Not long ago I ran into one of my students who is a successful office manager, and she said she still keeps her grammar packets in a drawer in her desk and refers to them constantly.

 

One year for Christmas my students laughingly gave me a T-shirt that said, “Packet Woman.”

 

I frequently have ex-students who tell me they never would have made it through college without knowing my grammar packets.

 

One student said recently that what he learned in my ninth-grade English class is what has enabled him to become a successful district attorney.

 

When distance learning became popular, I worked with a wonderful fellow to create an interactive website to teach students English proficiency skills.  However, we were ahead of our time; and the education establishment was not interested in using our site ($35 per year/per student) because they were deep into whole-language and holistic writing.

 

In the mid-1980’s, somebody had come up with the bright idea to vilify the teaching of vital, basic English skills with the term “drill and kill.” Teachers were told that they must not require their students to memorize but must let them “discover” learning.  Guess what!  They didn’t, and they aren’t!

 

Proof positive:  Look at how poorly most students now write, speak, and read.  We are losing our English language; and our abilities to communicate effectively, clearly, and intelligently are falling into disarray.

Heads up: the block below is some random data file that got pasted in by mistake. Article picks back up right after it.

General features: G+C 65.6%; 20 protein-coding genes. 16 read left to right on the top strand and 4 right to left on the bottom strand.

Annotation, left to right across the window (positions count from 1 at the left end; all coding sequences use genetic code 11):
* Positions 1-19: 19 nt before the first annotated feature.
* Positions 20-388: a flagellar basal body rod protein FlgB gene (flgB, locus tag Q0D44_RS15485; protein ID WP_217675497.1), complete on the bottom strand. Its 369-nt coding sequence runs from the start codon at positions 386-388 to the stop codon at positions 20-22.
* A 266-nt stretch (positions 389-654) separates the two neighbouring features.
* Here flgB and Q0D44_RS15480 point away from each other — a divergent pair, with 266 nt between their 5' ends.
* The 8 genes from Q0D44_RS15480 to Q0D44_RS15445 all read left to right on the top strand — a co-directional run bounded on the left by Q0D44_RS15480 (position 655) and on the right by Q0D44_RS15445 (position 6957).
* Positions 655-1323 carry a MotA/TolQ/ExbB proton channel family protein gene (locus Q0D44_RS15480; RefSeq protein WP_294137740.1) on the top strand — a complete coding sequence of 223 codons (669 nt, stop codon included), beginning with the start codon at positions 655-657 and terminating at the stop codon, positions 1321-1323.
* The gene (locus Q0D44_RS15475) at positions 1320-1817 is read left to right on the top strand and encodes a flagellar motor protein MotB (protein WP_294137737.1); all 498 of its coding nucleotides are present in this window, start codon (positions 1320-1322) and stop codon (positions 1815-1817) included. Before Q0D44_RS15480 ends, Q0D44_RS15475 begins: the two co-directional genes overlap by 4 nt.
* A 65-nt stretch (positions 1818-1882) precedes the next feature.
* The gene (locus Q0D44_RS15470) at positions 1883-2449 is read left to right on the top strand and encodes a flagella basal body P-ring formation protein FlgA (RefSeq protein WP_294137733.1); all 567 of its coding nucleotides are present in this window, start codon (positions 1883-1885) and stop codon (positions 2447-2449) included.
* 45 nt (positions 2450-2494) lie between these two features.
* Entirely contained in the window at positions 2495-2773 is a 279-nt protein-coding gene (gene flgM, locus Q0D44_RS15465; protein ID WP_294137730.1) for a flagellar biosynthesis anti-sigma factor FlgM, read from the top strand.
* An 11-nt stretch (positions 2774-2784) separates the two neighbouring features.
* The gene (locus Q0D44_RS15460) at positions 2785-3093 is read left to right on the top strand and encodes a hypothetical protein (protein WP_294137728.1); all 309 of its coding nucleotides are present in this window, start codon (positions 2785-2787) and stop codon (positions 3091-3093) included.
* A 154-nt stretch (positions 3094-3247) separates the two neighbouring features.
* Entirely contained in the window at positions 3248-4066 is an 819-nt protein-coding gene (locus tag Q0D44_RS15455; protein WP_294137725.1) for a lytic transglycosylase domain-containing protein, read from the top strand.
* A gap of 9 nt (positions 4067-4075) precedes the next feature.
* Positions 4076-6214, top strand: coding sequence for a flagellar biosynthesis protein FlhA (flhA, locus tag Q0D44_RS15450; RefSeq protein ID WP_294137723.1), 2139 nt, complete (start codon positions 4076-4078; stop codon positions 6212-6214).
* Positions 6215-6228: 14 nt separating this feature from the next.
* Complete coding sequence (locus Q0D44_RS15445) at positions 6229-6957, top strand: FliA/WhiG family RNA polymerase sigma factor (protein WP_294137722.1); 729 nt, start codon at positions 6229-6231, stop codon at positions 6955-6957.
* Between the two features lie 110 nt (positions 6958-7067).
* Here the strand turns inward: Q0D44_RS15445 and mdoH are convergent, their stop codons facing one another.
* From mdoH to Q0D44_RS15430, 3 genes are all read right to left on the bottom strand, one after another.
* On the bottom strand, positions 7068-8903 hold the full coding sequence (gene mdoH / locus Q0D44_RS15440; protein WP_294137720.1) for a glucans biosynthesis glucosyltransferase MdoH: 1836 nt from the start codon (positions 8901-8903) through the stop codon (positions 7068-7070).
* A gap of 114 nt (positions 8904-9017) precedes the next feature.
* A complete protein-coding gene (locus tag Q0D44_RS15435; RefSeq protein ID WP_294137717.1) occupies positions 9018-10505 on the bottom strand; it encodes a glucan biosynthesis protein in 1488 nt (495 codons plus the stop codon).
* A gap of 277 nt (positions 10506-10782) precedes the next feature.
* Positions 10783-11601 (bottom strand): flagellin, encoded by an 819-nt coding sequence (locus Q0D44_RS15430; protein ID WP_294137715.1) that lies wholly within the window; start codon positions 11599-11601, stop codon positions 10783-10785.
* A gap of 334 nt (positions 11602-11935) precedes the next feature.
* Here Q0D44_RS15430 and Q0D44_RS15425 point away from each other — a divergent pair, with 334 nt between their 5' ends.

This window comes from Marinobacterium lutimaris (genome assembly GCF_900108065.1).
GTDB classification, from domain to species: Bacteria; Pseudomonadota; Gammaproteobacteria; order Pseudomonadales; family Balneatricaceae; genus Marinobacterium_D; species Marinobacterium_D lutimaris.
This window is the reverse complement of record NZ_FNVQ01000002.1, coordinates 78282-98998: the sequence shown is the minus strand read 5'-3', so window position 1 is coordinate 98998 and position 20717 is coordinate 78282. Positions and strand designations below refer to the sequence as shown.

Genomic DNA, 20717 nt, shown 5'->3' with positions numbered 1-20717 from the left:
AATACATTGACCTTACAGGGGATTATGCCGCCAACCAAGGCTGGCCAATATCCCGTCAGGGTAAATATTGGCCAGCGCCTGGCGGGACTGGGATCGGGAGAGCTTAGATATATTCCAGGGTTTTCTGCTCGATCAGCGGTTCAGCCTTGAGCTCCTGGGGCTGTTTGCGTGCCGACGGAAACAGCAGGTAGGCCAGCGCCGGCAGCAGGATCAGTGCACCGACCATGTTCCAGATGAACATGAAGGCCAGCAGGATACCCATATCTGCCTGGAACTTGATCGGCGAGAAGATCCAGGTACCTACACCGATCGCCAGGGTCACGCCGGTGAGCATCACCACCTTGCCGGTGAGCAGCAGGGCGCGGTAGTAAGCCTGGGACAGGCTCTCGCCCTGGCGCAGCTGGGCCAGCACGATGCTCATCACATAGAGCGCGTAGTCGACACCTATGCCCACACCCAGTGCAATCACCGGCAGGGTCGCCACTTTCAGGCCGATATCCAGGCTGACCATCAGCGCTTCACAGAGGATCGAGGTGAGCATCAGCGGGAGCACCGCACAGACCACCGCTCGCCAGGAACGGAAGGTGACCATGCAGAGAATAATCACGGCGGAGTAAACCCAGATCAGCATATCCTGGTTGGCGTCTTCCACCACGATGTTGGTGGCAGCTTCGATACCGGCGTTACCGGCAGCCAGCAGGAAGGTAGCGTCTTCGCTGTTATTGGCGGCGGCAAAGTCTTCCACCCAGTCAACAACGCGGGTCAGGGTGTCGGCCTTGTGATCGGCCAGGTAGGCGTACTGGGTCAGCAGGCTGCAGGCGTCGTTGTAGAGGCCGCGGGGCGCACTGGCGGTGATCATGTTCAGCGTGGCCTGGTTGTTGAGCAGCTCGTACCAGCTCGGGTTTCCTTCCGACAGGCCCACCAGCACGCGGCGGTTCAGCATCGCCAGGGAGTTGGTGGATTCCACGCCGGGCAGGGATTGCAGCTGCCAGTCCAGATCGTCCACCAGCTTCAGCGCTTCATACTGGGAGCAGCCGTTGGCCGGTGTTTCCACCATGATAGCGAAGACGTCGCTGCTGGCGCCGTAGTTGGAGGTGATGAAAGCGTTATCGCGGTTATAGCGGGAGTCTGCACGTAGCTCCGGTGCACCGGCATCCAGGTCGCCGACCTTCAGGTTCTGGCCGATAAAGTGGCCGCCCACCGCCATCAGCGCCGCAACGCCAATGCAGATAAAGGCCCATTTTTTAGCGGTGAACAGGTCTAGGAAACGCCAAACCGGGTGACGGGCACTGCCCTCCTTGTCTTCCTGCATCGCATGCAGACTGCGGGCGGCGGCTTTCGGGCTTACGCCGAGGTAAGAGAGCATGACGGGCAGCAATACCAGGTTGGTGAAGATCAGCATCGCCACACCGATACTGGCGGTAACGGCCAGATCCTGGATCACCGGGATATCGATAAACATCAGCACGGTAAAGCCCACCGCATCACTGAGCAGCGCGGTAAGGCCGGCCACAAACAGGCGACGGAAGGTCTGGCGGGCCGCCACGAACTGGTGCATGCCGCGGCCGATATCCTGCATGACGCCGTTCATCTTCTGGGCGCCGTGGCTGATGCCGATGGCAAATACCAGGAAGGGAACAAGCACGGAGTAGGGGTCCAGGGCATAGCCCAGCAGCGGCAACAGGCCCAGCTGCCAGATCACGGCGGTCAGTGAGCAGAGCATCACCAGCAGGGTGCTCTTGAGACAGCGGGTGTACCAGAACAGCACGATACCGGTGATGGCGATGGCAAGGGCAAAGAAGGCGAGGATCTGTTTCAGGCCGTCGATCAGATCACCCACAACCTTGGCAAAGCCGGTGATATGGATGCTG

Into this climate came the elected Texas State Board of Education — 15 members whose decisions impact textbooks not just for the 4.7 million public school students in Texas but also for millions of students in other states whose textbooks are influenced by those adopted in Texas.

 

Seven of these SBOE members took seriously their charge to produce new English / Language Arts / Reading (ELAR) standards that would emphasize once again the importance of correct English grammar, usage, punctuation, spelling, capitalization, and handwriting.

 

These seven SBOE members also knew that the writing section on the TAKS tests emphasized the personal narrative which was being scored on how well students emoted their opinions rather than on their having a grasp of persuasive/analytical writing and research skills.

 

For over two years, the Board went through the ELAR adoption process; and after many public hearings and contacts from thousands of concerned parents, businessmen, and educators, the new ELAR/TEKS standards (K-12) emerged in May 2008.

 

[Meanwhile, for twenty-five years I had been doing everything in my power to convince people that a return to the basics of the English language was imperative; and I worked behind the scenes for no remuneration to come alongside policymakers to help them move our public schools into English proficiency.]

 

This school year is the second year of implementation of the new ELAR’s, but students have not yet been tested on the new standards because it has taken a period of time to replace the TAKS tests with the new tests — STAAR.

 

The STAAR tests are being piloted this school year and will be given for real in the next school year.  As has been the case for a long time, “Teachers will invariably teach to the test.”  However, this time, it is a good thing because the STAAR tests will require teachers to teach their students grammar along with other foundational elements such as spelling, handwriting, persuasive/analytical writing, research skills, and the various genres of literature along with their characteristics.